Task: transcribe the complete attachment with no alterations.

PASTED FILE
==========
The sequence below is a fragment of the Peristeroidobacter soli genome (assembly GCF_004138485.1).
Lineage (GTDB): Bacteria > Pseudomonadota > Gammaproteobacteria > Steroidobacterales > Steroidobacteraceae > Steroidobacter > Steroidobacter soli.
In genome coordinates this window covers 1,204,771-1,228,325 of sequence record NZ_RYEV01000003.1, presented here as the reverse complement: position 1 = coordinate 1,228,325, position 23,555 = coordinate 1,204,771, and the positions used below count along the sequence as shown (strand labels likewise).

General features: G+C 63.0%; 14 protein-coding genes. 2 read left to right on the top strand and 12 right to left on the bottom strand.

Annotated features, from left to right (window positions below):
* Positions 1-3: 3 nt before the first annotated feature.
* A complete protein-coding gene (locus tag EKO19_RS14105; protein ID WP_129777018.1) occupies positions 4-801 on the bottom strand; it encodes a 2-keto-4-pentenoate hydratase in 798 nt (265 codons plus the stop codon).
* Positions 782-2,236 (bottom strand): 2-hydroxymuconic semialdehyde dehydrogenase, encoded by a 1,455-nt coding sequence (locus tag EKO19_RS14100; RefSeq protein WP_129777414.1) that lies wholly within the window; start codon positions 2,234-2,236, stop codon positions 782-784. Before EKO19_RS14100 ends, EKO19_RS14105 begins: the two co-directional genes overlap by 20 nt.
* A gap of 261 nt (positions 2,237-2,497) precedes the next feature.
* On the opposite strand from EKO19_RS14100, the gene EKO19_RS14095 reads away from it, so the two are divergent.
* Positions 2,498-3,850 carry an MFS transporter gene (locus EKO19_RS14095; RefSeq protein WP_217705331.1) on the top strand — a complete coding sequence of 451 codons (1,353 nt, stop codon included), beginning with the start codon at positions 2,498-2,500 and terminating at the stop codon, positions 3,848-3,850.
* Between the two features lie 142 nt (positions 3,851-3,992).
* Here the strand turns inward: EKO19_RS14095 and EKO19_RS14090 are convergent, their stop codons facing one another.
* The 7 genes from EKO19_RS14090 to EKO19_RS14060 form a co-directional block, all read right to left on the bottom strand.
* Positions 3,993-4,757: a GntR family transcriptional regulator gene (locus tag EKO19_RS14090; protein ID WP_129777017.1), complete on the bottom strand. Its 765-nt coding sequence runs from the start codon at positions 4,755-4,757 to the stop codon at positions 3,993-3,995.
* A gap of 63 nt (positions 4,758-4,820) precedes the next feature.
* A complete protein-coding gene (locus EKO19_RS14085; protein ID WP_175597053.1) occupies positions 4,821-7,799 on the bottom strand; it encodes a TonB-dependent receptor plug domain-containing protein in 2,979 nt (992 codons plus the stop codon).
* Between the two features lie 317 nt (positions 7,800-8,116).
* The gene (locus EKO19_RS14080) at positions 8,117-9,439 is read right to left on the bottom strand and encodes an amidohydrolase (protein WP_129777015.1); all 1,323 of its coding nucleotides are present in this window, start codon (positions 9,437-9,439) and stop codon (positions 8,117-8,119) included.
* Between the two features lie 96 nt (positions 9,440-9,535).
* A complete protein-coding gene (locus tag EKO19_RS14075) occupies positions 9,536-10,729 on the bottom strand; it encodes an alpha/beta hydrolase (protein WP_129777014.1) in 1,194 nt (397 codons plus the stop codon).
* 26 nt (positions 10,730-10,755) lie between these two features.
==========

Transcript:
The sequence below is a fragment of the Peristeroidobacter soli genome (assembly GCF_004138485.1).
Lineage (GTDB): Bacteria > Pseudomonadota > Gammaproteobacteria > Steroidobacterales > Steroidobacteraceae > Steroidobacter > Steroidobacter soli.
In genome coordinates this window covers 1,204,771-1,228,325 of sequence record NZ_RYEV01000003.1, presented here as the reverse complement: position 1 = coordinate 1,228,325, position 23,555 = coordinate 1,204,771, and the positions used below count along the sequence as shown (strand labels likewise).

General features: G+C 63.0%; 14 protein-coding genes. 2 read left to right on the top strand and 12 right to left on the bottom strand.

Annotated features, from left to right (window positions below):
* Positions 1-3: 3 nt before the first annotated feature.
* A complete protein-coding gene (locus tag EKO19_RS14105; protein ID WP_129777018.1) occupies positions 4-801 on the bottom strand; it encodes a 2-keto-4-pentenoate hydratase in 798 nt (265 codons plus the stop codon).
* Positions 782-2,236 (bottom strand): 2-hydroxymuconic semialdehyde dehydrogenase, encoded by a 1,455-nt coding sequence (locus tag EKO19_RS14100; RefSeq protein WP_129777414.1) that lies wholly within the window; start codon positions 2,234-2,236, stop codon positions 782-784. Before EKO19_RS14100 ends, EKO19_RS14105 begins: the two co-directional genes overlap by 20 nt.
* A gap of 261 nt (positions 2,237-2,497) precedes the next feature.
* On the opposite strand from EKO19_RS14100, the gene EKO19_RS14095 reads away from it, so the two are divergent.
* Positions 2,498-3,850 carry an MFS transporter gene (locus EKO19_RS14095; RefSeq protein WP_217705331.1) on the top strand — a complete coding sequence of 451 codons (1,353 nt, stop codon included), beginning with the start codon at positions 2,498-2,500 and terminating at the stop codon, positions 3,848-3,850.
* Between the two features lie 142 nt (positions 3,851-3,992).
* Here the strand turns inward: EKO19_RS14095 and EKO19_RS14090 are convergent, their stop codons facing one another.
* The 7 genes from EKO19_RS14090 to EKO19_RS14060 form a co-directional block, all read right to left on the bottom strand.
* Positions 3,993-4,757: a GntR family transcriptional regulator gene (locus tag EKO19_RS14090; protein ID WP_129777017.1), complete on the bottom strand. Its 765-nt coding sequence runs from the start codon at positions 4,755-4,757 to the stop codon at positions 3,993-3,995.
* A gap of 63 nt (positions 4,758-4,820) precedes the next feature.
* A complete protein-coding gene (locus EKO19_RS14085; protein ID WP_175597053.1) occupies positions 4,821-7,799 on the bottom strand; it encodes a TonB-dependent receptor plug domain-containing protein in 2,979 nt (992 codons plus the stop codon).
* Between the two features lie 317 nt (positions 7,800-8,116).
* The gene (locus EKO19_RS14080) at positions 8,117-9,439 is read right to left on the bottom strand and encodes an amidohydrolase (protein WP_129777015.1); all 1,323 of its coding nucleotides are present in this window, start codon (positions 9,437-9,439) and stop codon (positions 8,117-8,119) included.
* Between the two features lie 96 nt (positions 9,440-9,535).
* A complete protein-coding gene (locus tag EKO19_RS14075) occupies positions 9,536-10,729 on the bottom strand; it encodes an alpha/beta hydrolase (protein WP_129777014.1) in 1,194 nt (397 codons plus the stop codon).
* 26 nt (positions 10,730-10,755) lie between these two features.